The Ancient Library

Scanned text contains errors.

On this page: Memnon – Memphis – Men – Menaechmus – Menalcidas


towns without difficulty, but was delayed for a considerable time in the reduction of Mytilene. At this place he was taken ill and died, b. c. 333. His death was an irreparable loss to the Persian cause ; for several Greek states, and in particular the Spartans, hearing of his success and intentions, were prepared to join him, had he carried the war into Greece. According to Polyaenus (v. 44. § 1) he was some time or other engaged in hostilities with Leucon, king of Bosporus, who died b. c. 353. (Arrian, i. 12, 20—23, ii. 1 ; Diod. xvi. 34, 52, xvii. 7, 18, 23, 24, 29, 31 ; Clinton, F. H. vol. ii. p. 284.)

2. Governor of Thrace, who, while Alexander was absent in the East, seized the opportunity afforded by the disaster of Zopyrion, and revolted. The outbreak, however, was speedily suppressed by Antipater, b. c. 330. (Diod. xvii. 62.)

3. One of the demiurgi of the Achaeans, at the time of the Roman embassy to the League. (Liv. xxxii. 22.) [C. P.M.]

MEMNON (Mc/uveoi/), a Greek historical writer, a native probably of Heracleia Pontica. He wrote a large work on the history of that city, especially of the tyrants under whose power Heracleia had at various times fallen. Our knowledge of this work is derived from Photius. Of how many books it consisted we do not know. Photius had read from the ninth to the sixteenth inclusive, of which portion he has made a tolerably copious abstract. The first eight books he had not read, and he speaks of other books after the sixteenth. The ninth book begins with an account of the tyrant Clearchus, the disciple of Plato and Isocrates. The last event mentioned in the sixteenth book was the death of Brithagoras, who was sent by the Hera- cleians as ambassador to J. Caesar, after the latter had obtained the supreme power. From this Vossius supposes that the work was written about the time of Augustus; in the judgment of Orelli, not later than the time of Hadrian or the An- tonines. It is, of course, impossible to fix the date with any precision, as we do not know at all down to what time the entire work was carried. The style of Memnon, according to Photius, was clear and simple, and the words well chosen. The Excerpta of Photius, however, contain numerous examples of rare and poetical expressions, as well as a few which indicate the decline of the Greek language. These Excerpta of Photius were first published separately, together with the remains of Otesias and Agatharchides by H. Stephanus, Paris, 1557. The best edition is that by J. Conr. Orelli, Leipzig, 1816, containing, together with the remains of Memnon, a few fragments of other writers on Heracleia. There is a French trans­ lation of Photius's Excerpta in the Memoires de VAcademic des Inscriptions, vol. xiv. (Phot. Cod. ccxxiv. ; Voss. De Hist. Graecis, ed. Wester- mann, p. 226 ; Fabric. Bill. Grace, vol. vii. p. 748 ; Groddeck, Jnitia Historiae Graecorum Literariae, ii. p. 74.) [C. P. M.]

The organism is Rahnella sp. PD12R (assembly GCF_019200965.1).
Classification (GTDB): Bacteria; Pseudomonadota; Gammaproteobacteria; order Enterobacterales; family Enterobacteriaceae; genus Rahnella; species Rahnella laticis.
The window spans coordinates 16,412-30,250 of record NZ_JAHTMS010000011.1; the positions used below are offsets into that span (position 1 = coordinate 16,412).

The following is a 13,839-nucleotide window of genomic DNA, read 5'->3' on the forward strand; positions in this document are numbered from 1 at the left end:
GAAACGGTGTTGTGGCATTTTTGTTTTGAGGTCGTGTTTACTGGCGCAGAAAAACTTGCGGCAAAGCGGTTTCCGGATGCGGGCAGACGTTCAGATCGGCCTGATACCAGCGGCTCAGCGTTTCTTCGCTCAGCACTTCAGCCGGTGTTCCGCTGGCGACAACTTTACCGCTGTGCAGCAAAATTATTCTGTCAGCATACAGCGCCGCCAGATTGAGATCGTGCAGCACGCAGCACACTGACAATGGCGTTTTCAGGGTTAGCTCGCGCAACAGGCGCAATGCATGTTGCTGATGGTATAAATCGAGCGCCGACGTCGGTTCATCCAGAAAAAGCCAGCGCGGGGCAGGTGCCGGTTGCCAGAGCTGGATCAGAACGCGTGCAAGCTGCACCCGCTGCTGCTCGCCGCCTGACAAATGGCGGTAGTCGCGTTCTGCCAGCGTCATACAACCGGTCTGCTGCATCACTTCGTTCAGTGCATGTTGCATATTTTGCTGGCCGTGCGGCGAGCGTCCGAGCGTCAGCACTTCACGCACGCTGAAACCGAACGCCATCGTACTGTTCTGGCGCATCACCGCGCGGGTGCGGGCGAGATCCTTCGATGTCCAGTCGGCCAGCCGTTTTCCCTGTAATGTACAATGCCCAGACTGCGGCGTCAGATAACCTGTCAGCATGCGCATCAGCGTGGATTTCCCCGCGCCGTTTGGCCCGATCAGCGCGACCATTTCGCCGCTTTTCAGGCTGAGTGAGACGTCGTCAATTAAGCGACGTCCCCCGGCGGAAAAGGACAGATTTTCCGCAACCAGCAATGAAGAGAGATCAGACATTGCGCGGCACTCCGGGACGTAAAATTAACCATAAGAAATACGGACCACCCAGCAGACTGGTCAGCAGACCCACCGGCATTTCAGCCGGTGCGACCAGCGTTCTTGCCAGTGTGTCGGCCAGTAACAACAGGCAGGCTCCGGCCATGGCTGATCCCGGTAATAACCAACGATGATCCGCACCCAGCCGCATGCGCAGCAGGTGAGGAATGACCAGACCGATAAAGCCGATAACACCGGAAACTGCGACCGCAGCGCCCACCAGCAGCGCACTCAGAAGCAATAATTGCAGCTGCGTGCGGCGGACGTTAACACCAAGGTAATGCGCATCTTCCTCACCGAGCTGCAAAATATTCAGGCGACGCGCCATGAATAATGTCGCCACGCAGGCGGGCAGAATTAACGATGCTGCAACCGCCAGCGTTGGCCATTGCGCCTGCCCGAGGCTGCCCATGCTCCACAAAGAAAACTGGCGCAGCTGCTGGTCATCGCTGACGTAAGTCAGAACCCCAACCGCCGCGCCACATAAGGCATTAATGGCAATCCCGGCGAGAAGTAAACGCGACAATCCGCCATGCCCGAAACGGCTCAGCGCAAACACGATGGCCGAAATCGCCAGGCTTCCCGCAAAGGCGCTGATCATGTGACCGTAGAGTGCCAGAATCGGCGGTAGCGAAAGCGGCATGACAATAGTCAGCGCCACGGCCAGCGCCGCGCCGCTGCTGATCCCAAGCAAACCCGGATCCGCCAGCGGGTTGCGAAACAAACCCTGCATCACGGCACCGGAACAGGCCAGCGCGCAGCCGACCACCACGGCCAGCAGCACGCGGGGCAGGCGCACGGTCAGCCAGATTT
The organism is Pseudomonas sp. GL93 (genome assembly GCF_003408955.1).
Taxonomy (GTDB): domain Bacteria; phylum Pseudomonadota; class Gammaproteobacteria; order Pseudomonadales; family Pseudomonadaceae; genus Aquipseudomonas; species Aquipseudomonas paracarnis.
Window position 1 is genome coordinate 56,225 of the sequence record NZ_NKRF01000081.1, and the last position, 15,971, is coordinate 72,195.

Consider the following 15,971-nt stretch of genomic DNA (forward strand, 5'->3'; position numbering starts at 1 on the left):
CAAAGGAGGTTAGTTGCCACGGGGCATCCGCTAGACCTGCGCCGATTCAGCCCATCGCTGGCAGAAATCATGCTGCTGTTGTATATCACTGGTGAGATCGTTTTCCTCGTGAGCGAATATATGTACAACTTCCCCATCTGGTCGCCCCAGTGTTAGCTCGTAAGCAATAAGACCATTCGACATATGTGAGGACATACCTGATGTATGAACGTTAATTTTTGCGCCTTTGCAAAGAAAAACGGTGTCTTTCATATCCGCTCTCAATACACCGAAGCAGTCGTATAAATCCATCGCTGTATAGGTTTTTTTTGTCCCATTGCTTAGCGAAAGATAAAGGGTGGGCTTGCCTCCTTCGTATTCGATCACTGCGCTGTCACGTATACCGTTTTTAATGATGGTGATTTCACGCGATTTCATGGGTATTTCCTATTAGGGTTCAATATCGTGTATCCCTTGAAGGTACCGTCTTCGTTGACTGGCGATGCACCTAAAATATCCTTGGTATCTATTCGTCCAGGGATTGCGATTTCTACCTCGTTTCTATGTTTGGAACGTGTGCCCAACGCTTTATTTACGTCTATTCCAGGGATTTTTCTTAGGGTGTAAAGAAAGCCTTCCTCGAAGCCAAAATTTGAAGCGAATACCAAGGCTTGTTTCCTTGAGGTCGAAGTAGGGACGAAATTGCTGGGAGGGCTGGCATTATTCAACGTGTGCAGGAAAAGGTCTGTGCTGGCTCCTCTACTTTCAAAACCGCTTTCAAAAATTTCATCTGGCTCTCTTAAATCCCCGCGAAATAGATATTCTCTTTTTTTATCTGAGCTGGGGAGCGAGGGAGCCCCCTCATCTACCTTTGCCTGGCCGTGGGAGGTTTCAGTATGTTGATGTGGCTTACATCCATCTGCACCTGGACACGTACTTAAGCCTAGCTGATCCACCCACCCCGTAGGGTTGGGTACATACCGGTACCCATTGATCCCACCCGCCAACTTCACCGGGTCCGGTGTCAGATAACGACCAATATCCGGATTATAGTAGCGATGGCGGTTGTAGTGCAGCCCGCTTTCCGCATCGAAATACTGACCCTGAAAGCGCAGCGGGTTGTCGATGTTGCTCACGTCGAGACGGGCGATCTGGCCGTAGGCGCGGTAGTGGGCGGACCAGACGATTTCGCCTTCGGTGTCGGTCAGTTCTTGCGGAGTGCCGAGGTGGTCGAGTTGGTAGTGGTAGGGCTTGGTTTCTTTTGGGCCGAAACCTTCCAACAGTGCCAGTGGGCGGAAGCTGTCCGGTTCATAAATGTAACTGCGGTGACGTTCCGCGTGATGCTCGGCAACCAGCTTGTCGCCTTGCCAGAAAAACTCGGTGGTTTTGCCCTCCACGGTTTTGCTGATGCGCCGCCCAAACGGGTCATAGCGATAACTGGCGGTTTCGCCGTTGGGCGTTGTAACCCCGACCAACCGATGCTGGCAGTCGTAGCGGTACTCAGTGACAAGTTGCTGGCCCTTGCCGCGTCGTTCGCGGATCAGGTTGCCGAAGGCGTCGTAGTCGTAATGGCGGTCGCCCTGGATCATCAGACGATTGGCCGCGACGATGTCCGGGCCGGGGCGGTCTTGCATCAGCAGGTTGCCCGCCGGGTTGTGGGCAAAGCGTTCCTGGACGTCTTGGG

MEMPHIS (M^ts). 1. A daughter of Neilus and wife of Epaphus, by whom she became the mother of Libya. The town of Memphis in Egypt was said to have derived its name from her. (Apollod. ii. 1. § 4.) Others call her a daughter of the river-god Uchoreus, and add that by Neilus she became the mother of Aegyptus. (Diod. i. 51.)

2. One of the daughters of Danaus (Apollod. ii. 1. §5.) [L.S.]